What colonialism did do however was build an infrastructure that with good governance and business acumen can be built on and grown into a viable and prosperous nation. What Zimbabwe as a nation must come to terms with is that to be successful and productive in today’s world, business and trade will have to take place with the white man, and the it will be the white man that will seek to invest in the infrastructure and future of any new Zimbabwe. Until our government realise that alone we cannot survive, and stop infuriating the West and begin to work with them we are doomed as a nation. This stigma of I am black and you are white is something that we really must address as a we seek to rebuild our nation. Martin Luther King didn’t want a land void of white men, he just wanted the right to live with the same rights and opportunities as a white man. Nelson Mandela didn’t want to punish a nation for the faults of a government, he sought to heal and reconcile his nation through integration and breaking down of racial barriers. The sins of our past are our lessons for tomorrow. And accepting this we learn to grow as people and as a nation.
From within a united front a strong message can take shape that we as Zimbabweans demand change. As this message takes shape and we begin to apply pressure where it is needed I believe earnestly that a strong and diligent leadership will emerge and take shape to guide us in our call for change. 2010 approaches us with speed, and an international platform that we can use to present our case to the international community beckons us on our doorstep. The World Cup will arrive in South Africa next year, and with an estimated 2 million Zimbabwean’s living in South Africa can you imagine the power in our hands right now?
Picture this. A protest of 100,000 Zimbabweans takes to the streets on the day of the opening match in central Johannesburg and sits down in silent protest at the government of Robert Mugabe and the failure of the SADCC nations to do anything about his corrupt regime. Our message will capture and fill every network around the world. Johannesburg will be brought to a standstill, and the plight of the Zimbabwean people, the disgrace of the SADCC nations failure to help them and the deborchery of the Zimbabwean Government will be seen by the whole world. The fact that the people of Zimbabwe peacefully found the need to call out to the world to ask for their assistance as every political avenue in the African Arena has failed will bring the plight of the Zimbabwean people into the home of every football fan in the world. Every news channel will carry and lead with the story. Researchers will be pulled to dig the dirt and reveal as much as possible on the main story of the year. The high light of the World Cup 2010 will always be associated with the day that Zimbabwean’s from every walk of life sat down for the right to freedom and good governance.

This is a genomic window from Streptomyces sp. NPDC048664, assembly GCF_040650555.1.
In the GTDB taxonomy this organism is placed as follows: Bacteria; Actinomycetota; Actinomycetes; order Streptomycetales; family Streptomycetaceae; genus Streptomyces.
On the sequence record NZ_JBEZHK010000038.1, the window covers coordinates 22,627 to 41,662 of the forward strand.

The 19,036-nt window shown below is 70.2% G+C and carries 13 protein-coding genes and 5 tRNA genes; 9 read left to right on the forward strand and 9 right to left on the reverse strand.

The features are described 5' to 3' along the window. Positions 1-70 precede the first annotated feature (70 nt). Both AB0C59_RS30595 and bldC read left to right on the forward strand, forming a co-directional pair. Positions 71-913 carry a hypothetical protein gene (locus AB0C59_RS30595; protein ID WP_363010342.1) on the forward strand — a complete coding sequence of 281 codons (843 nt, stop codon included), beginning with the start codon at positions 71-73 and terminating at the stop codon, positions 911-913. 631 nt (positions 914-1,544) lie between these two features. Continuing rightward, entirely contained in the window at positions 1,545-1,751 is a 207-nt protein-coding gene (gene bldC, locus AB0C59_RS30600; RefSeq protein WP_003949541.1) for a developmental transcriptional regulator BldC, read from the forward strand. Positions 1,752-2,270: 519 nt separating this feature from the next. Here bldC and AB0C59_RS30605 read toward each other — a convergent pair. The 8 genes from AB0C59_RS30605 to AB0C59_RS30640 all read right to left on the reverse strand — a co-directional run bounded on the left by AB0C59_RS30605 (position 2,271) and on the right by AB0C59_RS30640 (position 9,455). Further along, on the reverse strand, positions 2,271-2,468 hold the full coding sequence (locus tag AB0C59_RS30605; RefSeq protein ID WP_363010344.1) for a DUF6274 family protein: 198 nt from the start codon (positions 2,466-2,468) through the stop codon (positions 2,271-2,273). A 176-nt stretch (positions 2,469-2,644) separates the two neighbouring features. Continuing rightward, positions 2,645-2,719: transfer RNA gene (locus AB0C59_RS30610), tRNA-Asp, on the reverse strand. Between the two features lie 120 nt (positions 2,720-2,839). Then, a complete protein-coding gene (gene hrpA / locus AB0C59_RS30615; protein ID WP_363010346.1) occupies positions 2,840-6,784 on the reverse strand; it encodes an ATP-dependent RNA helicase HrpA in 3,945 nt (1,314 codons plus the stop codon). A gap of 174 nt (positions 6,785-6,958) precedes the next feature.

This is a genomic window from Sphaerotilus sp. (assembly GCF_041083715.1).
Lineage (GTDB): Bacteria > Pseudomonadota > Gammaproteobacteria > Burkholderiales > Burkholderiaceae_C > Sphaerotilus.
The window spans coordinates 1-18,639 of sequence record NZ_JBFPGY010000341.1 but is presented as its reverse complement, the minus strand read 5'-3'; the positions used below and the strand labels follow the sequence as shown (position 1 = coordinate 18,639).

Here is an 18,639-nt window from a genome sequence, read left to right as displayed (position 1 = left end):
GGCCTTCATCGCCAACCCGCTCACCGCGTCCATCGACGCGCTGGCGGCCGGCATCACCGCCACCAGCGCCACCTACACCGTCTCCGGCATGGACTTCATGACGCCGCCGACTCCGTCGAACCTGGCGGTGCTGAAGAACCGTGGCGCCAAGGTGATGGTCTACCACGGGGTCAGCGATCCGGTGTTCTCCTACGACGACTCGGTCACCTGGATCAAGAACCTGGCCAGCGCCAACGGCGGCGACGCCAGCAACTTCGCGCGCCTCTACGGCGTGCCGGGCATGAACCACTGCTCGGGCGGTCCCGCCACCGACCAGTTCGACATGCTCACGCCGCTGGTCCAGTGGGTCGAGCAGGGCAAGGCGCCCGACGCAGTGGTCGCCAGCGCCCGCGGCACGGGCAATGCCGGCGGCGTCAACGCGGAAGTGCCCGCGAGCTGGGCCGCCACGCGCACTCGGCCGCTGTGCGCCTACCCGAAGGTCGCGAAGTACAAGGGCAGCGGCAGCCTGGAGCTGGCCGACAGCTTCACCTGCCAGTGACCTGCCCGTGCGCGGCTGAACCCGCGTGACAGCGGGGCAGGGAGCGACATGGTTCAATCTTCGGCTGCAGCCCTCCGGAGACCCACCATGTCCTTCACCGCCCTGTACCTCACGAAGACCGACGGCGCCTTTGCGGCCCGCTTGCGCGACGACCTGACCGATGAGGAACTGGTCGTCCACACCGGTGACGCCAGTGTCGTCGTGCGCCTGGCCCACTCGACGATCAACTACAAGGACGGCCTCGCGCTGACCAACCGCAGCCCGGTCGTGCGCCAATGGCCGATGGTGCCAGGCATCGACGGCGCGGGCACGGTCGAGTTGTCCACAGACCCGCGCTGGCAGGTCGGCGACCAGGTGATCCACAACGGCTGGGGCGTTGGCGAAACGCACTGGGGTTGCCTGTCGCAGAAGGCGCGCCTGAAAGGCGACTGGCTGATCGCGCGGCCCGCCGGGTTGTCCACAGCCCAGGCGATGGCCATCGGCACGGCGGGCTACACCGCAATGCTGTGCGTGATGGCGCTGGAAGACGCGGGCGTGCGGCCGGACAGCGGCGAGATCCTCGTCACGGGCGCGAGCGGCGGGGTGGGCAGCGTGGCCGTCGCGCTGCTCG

This is not all. It is estimated that around a million Zimbabwean’s live in the UK. There is possibly another million in various other places around the globe. Living in Diaspora they call it. Whatever fancy term you wish to link to it, picture this. Christmas eve 2010, 10,000 Zimbabwean’s gather at strategic places in cities all around the globe. New York, London, Madrid, Rome, Sydney, Wellington, Johannesburg, Cape Town, Washington, Toronto to name a few. They hold carol singing ceremonies with speeches that are prepared to back up the call for pressure and removal of Robert Mugabe’s regime across the world, simultaneously, with invitations to the press. If you think about it 10,000 people will fill Time Square in New York. It’ll fill Trafalgar Square in London. Peaceful protests wishing love, peace and goodwill to all men, yet putting our message across in the most powerful terms possible.
We don’t need to take up arms. What we do need is passionate people, with vision and a calling. These are just two ideas that we can use that will spring board a call to change into the Interantional agenda of many nations. What we have to do is take on the oppressive institution of Robert Mugabe and the Zanu PF by challenging the world to take up our plight and back our corner. If we call for every man woman of voting age to write to their leader on our behalf. If we were to create petitions around the world for people to sign, all saying the same thing, all signed by people from every nation that Zimbabweans have fled to, all calling for the UN and other halls of power to drive change in Zimbabwe, then we, yes the humble peaceful people of Zimbabwe can bring about change in our nation. There are many challenges for us to overcome. There will be highs and lows as we seek to overcome, but ultimately I believe that we have what it takes to make a change. We just have not learnt to use that power effectively and to our advantage.
I understand that not everyone will agree with me. I also understand that in order to reach this kind of unification that we must all buy into a common idea, with common goals and a strong agenda. What I have come to realise is that without doing something ourselves we will only be in the same situation in 20 years from now. It may well be under another leader, or a different party, but we will suffer the same historical line that so many other African nations have taken before us. It will only be us who will make a change in Zimbabwe. Just as the UK and other nations face tough decisions over things like spending and economic policies for the next 50 years, it is up to us as a people to make the tough decision of whether we wish to see change and are willing to step up to the mark to make it happen or are willing to let the tide of time make the change for us. I do believe that we need to dialogue between each other and thrash out the pro’s and con’s of our ideas, seek these common goals, find an agenda we can all follow and take up the challenge of changing our nation ourselves.